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Tangem

🔍 Last analysed 23rd March 2022 . Bad Interface

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Do your own research!

Try out searching for "lost bitcoins", "stole my money" or "scammers" together with the wallet's name, even if you think the wallet is generally trustworthy. For all the bigger wallets you will find accusations. Make sure you understand why they were made and if you are comfortable with the provider's reaction.

If you find something we should include, you can create an issue or edit this analysis yourself and create a merge request for your changes.

What is a bearer token?

Bearer tokens are meant to be passed on from one user to another similar to cash or a banking check. Unlike hardware wallets, this comes with an enormous "supply chain" risk if the token gets handed from user to user anonymously - all bearer past and present have plausible deniability if the funds move. We used to categorize bearer tokens as hardware wallets, but decided that they deserved an altogether different category. Generally, bearer tokens have these attributes:

  • secure initial setup
  • tamper evidence
  • balance check without revealing private keys
  • small size
  • low unit price
  • either of ...
    • somebody has a backup and needs to be trusted
    • nobody has a backup and funds are destroyed if the token is lost/damaged

The Analysis 

Tangem Wallet and Tangem Note Bad Interface! are from the same providers.

Tangem Note is described as being “for those who are new to crypto.” while Tangem Wallet is advertised as:

A multicurrency hardware wallet to manage various crypto with access to DeFi, NFT, DeEx and more – all in one card.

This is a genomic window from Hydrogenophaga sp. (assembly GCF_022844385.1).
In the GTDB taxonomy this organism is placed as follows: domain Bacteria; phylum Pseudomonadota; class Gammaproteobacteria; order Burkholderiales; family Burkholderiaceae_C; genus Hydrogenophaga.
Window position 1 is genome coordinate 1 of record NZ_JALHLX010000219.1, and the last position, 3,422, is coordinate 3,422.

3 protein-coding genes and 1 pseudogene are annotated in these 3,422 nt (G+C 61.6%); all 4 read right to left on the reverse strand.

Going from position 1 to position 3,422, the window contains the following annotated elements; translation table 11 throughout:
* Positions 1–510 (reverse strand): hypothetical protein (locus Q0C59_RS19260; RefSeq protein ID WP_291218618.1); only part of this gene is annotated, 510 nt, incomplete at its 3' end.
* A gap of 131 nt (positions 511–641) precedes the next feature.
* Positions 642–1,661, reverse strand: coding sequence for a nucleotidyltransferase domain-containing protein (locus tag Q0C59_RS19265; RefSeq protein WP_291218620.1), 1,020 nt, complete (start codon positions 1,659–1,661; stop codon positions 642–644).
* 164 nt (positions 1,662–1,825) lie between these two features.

Notably, a single Tangem Note only supports one cryptocurrency while Tangem Wallet supports multiple currencies. Otherwise, there’s not many clear distinctions between the cards. Both products require Tangem to send and receive cryptocurrency.

Tangem Wallet lacks an input or output interface that could confirm a transaction independent from a companion app when redeeming the funds.

(ml, dg)

Verdict Explained

The design of the device does not allow to verify what is being signed!

As part of our Methodology, we ask:

Can the user verify and approve transactions on the device? If not, we tag it Bad Interface!

These are devices that might generate secure private key material, outside the reach of the provider but that do not have the means to let the user verify transactions on the device itself. This verdict includes screen-less smart cards or USB-dongles.

The wallet lacks either an output device such as a screen, an input device such as touch or physical buttons or both. In consequence, crucial elements of approving transactions is being delegated to other hardware such as a general purpose PC or phone which defeats the purpose of a hardware wallet.

Another consquence of a missing screen is that the user is faced with the dilemma of either not making a backup or having to pass the backup through an insecure device for display or storage.

The software of the device might be perfect but this device cannot be recommended due to this fundamental flaw.

The product cannot be independently verified. If the provider puts your funds at risk on purpose or by accident, you will probably not know about the issue before people start losing money. If the provider is more criminally inclined he might have collected all the backups of all the wallets, ready to be emptied at the press of a button. The product might have a formidable track record but out of distress or change in management turns out to be evil from some point on, with nobody outside ever knowing before it is too late.